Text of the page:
Johan Van Overtveldt, PhD, is the director of the Belgium-based think tank VKW Metena, which works on a breadth of economics-related issues. Formerly editor-in-chief of the Belgian news magazine Trends, he has written several books in Dutch, and contributes to the Wall Street Journal Europe and other publications. He is the author of The Chicago School: How the University of Chicago Assembled the Thinkers Who Revolutionized Economics and Business.
In this study of the Alan Greenspan and Ben Bernanke Federal Reserve eras, Overtveldt (director, VKW Metena, Belgium) provides insight into the current financial crisis. He says that Greenspan was generally successful in keeping the economy vibrant and ameliorating financial shocks but that his use of low interest rates and his opposition to financial regulation fostered the growth of the housing and credit bubble. In 2007 the bubble burst, becoming first a liquidity and then a solvency crisis that could lead not simply to a severe recession but to a depression. Overtveldt examines Bernanke's life and economic thinking, especially on the Great Depression, to show he was equipped for this crisis. Though he admits that it is too early to predict success, he praises Bernanke's early recognition of the crisis, his interest-rate cuts, the innovative ways he injected liquidity into the system, and his push for greater transparency and regulation. Overtveldt's serious examination of how we got into this mess and what the Federal Reserve can do to get us out brings clarity to this period of financial chaos. Highly recommended for all interested readers, many of whom will have liked Mark Zandi's Financial Shock.-Lawrence Maxted, Gannon Univ., Erie, PA Copyright 2009 Reed Business Information.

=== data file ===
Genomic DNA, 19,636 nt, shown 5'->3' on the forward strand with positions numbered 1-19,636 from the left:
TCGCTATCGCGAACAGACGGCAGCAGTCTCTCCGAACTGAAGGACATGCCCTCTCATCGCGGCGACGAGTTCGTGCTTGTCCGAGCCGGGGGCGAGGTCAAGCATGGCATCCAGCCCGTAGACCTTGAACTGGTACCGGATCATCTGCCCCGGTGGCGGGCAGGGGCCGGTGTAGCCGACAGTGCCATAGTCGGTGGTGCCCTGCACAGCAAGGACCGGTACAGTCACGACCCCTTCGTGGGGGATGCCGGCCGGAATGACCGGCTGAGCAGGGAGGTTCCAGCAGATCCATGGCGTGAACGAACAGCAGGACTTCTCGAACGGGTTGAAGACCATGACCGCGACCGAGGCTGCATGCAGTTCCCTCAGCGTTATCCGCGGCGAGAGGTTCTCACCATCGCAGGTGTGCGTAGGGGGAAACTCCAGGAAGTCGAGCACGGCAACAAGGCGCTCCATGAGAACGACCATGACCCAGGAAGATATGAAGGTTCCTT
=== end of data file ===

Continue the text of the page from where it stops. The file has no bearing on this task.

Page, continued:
"A timely study that will help readers interpret the headlines." Kirkus Reviews 'Here at last is a book about the US Federal Reserve that is neither impossibly technical nor populist. The author is obviously extremely familiar with the American financial and political scene.' The Financial Times"